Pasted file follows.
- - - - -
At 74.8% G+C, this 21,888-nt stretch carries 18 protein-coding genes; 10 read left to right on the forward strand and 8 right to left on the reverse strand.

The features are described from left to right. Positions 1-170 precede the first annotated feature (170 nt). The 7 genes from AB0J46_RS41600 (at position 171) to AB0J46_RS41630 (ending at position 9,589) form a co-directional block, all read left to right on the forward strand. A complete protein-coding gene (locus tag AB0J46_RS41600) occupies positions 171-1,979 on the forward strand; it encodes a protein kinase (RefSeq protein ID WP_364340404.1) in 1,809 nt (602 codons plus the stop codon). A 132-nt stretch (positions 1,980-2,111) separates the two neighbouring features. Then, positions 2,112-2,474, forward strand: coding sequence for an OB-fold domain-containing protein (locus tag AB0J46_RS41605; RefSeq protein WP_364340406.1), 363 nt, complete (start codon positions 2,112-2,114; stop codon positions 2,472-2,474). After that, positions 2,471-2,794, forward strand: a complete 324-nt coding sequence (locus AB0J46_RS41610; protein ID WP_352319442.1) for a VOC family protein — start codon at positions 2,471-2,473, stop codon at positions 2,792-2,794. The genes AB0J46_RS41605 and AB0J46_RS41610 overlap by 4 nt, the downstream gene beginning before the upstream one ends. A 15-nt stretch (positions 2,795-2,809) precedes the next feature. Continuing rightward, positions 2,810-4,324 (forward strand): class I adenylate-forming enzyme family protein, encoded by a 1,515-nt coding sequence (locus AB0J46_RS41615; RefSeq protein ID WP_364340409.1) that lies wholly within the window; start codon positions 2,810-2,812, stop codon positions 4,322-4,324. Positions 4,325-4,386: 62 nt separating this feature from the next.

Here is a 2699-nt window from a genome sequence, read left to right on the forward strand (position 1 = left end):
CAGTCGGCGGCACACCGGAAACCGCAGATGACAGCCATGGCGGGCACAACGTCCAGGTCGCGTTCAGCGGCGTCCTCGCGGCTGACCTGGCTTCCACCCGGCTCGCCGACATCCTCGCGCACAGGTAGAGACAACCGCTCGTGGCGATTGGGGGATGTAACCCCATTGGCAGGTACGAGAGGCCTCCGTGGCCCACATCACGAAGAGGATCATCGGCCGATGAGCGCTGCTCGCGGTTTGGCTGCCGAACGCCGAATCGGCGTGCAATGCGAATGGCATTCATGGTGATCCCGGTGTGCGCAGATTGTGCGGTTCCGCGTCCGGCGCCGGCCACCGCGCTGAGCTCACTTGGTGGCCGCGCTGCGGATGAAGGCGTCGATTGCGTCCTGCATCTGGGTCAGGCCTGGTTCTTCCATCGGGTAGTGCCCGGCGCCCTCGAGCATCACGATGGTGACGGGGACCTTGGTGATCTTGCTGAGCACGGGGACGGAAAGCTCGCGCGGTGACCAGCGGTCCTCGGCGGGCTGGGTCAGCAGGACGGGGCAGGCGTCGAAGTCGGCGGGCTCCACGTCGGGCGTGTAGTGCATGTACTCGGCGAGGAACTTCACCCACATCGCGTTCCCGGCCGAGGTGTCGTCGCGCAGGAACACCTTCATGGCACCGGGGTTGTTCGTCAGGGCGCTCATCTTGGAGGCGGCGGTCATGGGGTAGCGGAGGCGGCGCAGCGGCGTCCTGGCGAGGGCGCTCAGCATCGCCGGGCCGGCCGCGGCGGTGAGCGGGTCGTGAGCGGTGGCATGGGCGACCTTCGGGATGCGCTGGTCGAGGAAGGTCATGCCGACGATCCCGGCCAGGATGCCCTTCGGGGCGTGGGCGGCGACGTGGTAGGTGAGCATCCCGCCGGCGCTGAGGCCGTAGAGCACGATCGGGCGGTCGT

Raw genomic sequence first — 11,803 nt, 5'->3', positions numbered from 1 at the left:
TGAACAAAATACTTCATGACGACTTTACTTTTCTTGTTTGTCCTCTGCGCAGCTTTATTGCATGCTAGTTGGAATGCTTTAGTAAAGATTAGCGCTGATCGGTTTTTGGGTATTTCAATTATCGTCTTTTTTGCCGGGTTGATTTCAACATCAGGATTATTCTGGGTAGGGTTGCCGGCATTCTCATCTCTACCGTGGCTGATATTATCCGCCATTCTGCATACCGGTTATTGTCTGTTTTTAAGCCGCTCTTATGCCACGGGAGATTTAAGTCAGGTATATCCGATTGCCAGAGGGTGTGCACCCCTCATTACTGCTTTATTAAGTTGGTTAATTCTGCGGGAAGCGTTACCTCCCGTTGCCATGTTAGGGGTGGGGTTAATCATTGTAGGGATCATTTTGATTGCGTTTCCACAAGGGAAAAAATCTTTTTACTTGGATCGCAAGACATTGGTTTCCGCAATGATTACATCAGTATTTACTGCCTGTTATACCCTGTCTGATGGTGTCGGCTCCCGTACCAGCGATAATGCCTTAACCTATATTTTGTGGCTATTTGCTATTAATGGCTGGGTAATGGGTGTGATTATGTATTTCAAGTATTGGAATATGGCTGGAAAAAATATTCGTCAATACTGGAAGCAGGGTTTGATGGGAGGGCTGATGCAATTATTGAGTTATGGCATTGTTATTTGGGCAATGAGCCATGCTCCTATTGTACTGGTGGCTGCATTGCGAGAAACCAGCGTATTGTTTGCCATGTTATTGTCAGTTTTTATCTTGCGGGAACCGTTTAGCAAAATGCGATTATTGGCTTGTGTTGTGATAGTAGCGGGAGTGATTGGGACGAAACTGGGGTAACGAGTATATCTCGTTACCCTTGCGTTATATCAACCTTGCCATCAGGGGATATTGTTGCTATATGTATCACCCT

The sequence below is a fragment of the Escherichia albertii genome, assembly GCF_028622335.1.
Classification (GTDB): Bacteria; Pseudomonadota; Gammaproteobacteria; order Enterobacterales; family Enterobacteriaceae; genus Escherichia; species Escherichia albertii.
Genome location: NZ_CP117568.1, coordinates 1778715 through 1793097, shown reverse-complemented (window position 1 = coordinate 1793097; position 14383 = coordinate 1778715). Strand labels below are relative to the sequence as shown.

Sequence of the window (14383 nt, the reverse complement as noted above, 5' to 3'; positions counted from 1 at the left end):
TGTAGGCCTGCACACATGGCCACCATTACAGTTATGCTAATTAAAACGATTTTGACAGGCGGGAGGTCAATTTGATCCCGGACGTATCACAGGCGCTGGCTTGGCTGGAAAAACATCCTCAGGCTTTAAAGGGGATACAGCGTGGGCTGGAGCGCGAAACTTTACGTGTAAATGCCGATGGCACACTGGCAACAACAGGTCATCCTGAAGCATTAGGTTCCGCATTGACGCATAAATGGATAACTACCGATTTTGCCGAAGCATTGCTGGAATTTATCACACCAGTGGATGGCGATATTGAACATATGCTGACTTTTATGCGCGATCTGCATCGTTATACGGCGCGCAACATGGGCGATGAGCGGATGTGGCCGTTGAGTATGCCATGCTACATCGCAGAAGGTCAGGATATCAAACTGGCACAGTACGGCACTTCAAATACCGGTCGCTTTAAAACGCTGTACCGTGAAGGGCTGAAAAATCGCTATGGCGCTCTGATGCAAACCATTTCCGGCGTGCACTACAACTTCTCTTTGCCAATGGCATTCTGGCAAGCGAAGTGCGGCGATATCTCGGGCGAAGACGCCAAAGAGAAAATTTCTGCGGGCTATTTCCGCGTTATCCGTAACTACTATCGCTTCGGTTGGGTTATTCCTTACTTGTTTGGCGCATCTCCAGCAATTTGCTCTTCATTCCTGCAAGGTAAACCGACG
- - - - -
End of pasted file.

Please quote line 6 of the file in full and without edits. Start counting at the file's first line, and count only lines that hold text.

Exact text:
TGAACAAAATACTTCATGACGACTTTACTTTTCTTGTTTGTCCTCTGCGCAGCTTTATTGCATGCTAGTTGGAATGCTTTAGTAAAGATTAGCGCTGATCGGTTTTTGGGTATTTCAATTATCGTCTTTTTTGCCGGGTTGATTTCAACATCAGGATTATTCTGGGTAGGGTTGCCGGCATTCTCATCTCTACCGTGGCTGATATTATCCGCCATTCTGCATACCGGTTATTGTCTGTTTTTAAGCCGCTCTTATGCCACGGGAGATTTAAGTCAGGTATATCCGATTGCCAGAGGGTGTGCACCCCTCATTACTGCTTTATTAAGTTGGTTAATTCTGCGGGAAGCGTTACCTCCCGTTGCCATGTTAGGGGTGGGGTTAATCATTGTAGGGATCATTTTGATTGCGTTTCCACAAGGGAAAAAATCTTTTTACTTGGATCGCAAGACATTGGTTTCCGCAATGATTACATCAGTATTTACTGCCTGTTATACCCTGTCTGATGGTGTCGGCTCCCGTACCAGCGATAATGCCTTAACCTATATTTTGTGGCTATTTGCTATTAATGGCTGGGTAATGGGTGTGATTATGTATTTCAAGTATTGGAATATGGCTGGAAAAAATATTCGTCAATACTGGAAGCAGGGTTTGATGGGAGGGCTGATGCAATTATTGAGTTATGGCATTGTTATTTGGGCAATGAGCCATGCTCCTATTGTACTGGTGGCTGCATTGCGAGAAACCAGCGTATTGTTTGCCATGTTATTGTCAGTTTTTATCTTGCGGGAACCGTTTAGCAAAATGCGATTATTGGCTTGTGTTGTGATAGTAGCGGGAGTGATTGGGACGAAACTGGGGTAACGAGTATATCTCGTTACCCTTGCGTTATATCAACCTTGCCATCAGGGGATATTGTTGCTATATGTATCACCCT